If watching TV really makes you smarter, as Steven Johnson argued in an article in yesterday's New York TimesMagazine (an excerpt from his forthcoming book) then I guess I need to watch a lot more of it, because try as I might, I could make no sense of Johnson's piece. As far as I can tell, his thesis is that television shows have slowly grown more and more complicated over the last two decades (this paradigm shift apparently having begun with Hill Street Blues, the Gutenberg Bible of the smart-TV era), so that now, like rats in a behaviorist's maze, trained viewers can differentiate among up to 12 distinct plotlines in shows like The Sopranos. (The technical term for this great leap forward in human cognition: "multi-threading.") In other words, if I understand correctly, watching TV teaches you to watch more TV—a truth already grasped by the makers of children's programming like Teletubbies, which is essentially a tutorial instructing toddlers in the basics of vegging out.
As long as Johnson defines intelligence strictly in quantitative cog-sci terms ("attention, patience, retention, the parsing of narrative threads," etc.), his case may seem solid. Those of us who grew up in caveman days, fashioning crude stone tools while watching Starsky and Hutch, are indeed now better-positioned than our forebears to follow such complex narrative fare as The Sopranos (though the analogy is faulty in that The Sopranos is clearly one of the high-end, sophisticated shows of its day, better compared to '70s offerings like Soap or Mary Hartman, Mary Hartman). But does that make us any smarter?
Not only does Johnson fail to account for the impact of the 16 minutes' worth of commercials that interrupt any given episode of, say, 24 (a show he singles out as particularly "nutritional"), but he breezily dismisses recent controversies about that program's representation of Muslim terrorists or its implicit endorsement of torture, preferring to concentrate on how the show's formal structure teaches us to "pay attention, make inferences, track shifting social relationships." Wait a minute—isn't a fictional program's connection to real-life political events like torture and racial profiling one of the "social relationships" we should be paying attention to? 24 is the perfect example of a TV show that challenges its audience's cognitive faculties with intricate plotlines and rapid-fire information while actively discouraging them from thinking too much about the vigilante ethic it portrays. It's really good at teaching you to think … about future episodes of 24.
Johnson's claims for television as a tool for brain enhancement seem deeply, hilariously bogus—not unlike the graphically mesmerizing plot diagram he provides of "any episode" of Starsky and Hutch as a foil for the far fancier grid representing The Sopranos. (No matter how many times I return to that Starsky and Hutch diagram, it remains funny—in contrast to, say, the latest episode of Joey.) But I don't know that I have a lot more sympathy for the wet-blanket Puritanism of the anti-TV crowd.
Today being the first day of this year's TV Turnoff Week, there are a lot of articles out there about what Lisa Simpson would call the "endumbening" effect of television viewing. This interview with Kalle Lasn, a co-founder of TV Turnoff Week who also edits the "culture-jamming" journal Adbusters, focuses on the TV-B-Gone, a hand-held remote-control device that can switch off most television sets from between 20 and 50 feet away, restoring calm to public places like airports, bars, or banks. The device seems appealingly subversive, but ultimately, its function as a tool of social control can't help but invoke the very content-based censorship that the PBS crowd so deplores. There's an inescapably patronizing tone in the marketing of the TV-B-Gone, illustrated by Lasn's explanation of why he failed to zap one bank of public screens: "I was at the airport the other day, and there was a big TV set that a number of people were watching, and for some reason I didn't want to switch it off because it was some nature show." So a football game in a bar is zapworthy, but spacing out to leopards in the Qantas terminal is A-OK? What if the nature show is violent, like the Discovery Channel's Animal Face-Off? What if the zapper is not an anti-television liberal, but a right-winger offended by Will and Grace's living arrangement, or Janet Jackson's breast? Who decides?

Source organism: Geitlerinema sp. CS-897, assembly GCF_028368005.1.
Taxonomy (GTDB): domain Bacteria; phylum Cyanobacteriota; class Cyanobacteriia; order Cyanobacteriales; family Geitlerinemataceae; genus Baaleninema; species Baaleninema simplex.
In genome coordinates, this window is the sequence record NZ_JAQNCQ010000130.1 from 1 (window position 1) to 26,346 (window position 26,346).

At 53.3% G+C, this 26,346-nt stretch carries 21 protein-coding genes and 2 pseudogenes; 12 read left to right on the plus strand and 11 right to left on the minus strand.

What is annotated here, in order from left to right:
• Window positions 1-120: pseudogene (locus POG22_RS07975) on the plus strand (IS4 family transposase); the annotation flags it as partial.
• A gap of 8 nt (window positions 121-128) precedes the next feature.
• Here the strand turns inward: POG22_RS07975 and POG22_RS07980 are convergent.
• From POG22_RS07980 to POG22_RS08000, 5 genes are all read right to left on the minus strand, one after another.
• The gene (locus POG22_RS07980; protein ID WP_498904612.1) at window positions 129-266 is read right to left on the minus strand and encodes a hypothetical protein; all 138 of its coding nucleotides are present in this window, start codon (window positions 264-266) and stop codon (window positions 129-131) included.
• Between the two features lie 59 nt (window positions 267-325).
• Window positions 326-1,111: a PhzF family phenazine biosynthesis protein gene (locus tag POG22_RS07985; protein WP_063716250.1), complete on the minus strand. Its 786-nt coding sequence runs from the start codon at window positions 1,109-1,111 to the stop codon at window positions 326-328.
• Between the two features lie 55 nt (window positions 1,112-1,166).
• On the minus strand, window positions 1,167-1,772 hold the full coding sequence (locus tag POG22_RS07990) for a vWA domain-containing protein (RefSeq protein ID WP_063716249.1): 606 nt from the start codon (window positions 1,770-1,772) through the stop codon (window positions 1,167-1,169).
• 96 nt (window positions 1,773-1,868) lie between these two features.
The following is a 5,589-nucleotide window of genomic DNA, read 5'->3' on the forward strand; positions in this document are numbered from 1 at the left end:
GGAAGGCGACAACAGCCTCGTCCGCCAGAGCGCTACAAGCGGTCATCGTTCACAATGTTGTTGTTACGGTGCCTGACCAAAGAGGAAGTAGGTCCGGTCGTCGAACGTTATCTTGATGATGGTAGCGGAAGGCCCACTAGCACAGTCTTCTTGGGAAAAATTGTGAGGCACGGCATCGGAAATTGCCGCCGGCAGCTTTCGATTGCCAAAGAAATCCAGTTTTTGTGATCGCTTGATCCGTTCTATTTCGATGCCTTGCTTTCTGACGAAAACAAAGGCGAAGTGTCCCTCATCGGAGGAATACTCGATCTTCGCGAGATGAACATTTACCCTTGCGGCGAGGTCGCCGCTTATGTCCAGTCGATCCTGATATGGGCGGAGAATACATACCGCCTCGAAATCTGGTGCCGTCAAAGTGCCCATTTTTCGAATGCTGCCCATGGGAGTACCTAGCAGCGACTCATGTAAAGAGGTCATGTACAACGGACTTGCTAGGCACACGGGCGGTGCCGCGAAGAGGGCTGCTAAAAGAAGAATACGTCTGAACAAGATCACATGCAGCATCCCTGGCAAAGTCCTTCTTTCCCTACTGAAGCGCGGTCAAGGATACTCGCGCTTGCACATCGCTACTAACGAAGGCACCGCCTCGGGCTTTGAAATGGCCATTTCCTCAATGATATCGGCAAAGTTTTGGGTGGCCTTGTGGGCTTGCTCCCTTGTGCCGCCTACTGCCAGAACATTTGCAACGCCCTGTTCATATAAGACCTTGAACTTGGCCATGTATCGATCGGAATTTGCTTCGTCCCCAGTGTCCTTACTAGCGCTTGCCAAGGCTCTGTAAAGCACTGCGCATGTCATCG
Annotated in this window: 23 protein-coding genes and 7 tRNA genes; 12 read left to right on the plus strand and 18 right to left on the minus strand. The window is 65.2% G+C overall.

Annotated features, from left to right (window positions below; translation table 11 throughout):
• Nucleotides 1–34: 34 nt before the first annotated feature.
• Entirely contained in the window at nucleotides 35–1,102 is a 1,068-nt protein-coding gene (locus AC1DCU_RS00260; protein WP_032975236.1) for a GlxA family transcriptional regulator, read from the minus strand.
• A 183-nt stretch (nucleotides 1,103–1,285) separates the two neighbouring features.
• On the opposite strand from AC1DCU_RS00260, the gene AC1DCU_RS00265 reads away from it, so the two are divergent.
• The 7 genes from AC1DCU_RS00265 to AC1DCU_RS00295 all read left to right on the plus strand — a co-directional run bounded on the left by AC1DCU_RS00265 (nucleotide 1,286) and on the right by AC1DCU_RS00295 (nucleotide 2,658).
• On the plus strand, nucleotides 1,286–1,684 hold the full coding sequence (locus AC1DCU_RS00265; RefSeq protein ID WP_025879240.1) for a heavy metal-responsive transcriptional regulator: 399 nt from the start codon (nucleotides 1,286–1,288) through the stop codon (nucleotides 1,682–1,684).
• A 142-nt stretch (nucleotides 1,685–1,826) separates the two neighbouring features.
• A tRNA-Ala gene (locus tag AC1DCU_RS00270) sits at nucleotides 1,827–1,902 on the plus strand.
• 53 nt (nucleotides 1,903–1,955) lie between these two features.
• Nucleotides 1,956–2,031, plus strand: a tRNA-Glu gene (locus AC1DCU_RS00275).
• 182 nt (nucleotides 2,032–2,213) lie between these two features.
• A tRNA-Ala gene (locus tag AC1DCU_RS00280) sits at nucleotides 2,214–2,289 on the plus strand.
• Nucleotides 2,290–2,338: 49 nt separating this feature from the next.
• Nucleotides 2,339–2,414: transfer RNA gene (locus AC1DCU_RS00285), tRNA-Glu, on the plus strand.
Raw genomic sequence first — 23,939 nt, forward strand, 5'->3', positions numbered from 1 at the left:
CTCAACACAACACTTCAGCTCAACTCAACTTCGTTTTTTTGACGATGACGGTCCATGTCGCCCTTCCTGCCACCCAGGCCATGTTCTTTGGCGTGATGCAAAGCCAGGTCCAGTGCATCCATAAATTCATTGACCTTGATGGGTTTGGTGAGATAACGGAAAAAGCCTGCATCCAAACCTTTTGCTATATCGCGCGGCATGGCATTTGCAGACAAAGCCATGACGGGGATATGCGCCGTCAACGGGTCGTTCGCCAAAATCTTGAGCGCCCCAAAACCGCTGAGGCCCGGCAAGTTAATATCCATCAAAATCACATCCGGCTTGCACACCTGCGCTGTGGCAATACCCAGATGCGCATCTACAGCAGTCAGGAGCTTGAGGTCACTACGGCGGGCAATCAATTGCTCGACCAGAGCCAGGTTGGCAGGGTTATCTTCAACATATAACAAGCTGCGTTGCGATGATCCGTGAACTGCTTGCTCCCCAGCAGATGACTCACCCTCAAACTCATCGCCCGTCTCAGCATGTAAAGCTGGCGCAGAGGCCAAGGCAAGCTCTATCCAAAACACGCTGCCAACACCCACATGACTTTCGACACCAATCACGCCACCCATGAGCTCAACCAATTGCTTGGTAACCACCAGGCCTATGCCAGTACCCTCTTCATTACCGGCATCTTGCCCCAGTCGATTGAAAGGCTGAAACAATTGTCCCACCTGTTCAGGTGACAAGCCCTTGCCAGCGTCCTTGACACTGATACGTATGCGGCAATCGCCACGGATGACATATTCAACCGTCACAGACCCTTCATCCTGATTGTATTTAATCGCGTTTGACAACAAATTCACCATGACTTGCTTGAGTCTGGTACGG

From the vantage point of someone who watches a hell of a lot of TV (but still far less than the average American), the medium seems neither like a brain-liquefying poison nor a salutary tonic. Certainly for young children, who are fresh meat for the advertising industry, the idea of a week (or an entire childhood) without TV makes a lot of sense. But shouldn't grown men and women be trusted to judge their own dosages, just as they would decide on the number of drinks they can handle at the bar? And shouldn't we choose our favorite shows because we like them, not because they force our otherwise helpless cortexes to "manag[e] resources" and "recognize long-term patterns"? There couldn't be a better time to test Steven Johnson's theory than National TV Turnoff Week—just turn the set off till Sunday and see if you get any dumber. I'd participate in the experiment myself, but in my case, watching television is definitely a smart thing to do—I get paid for it.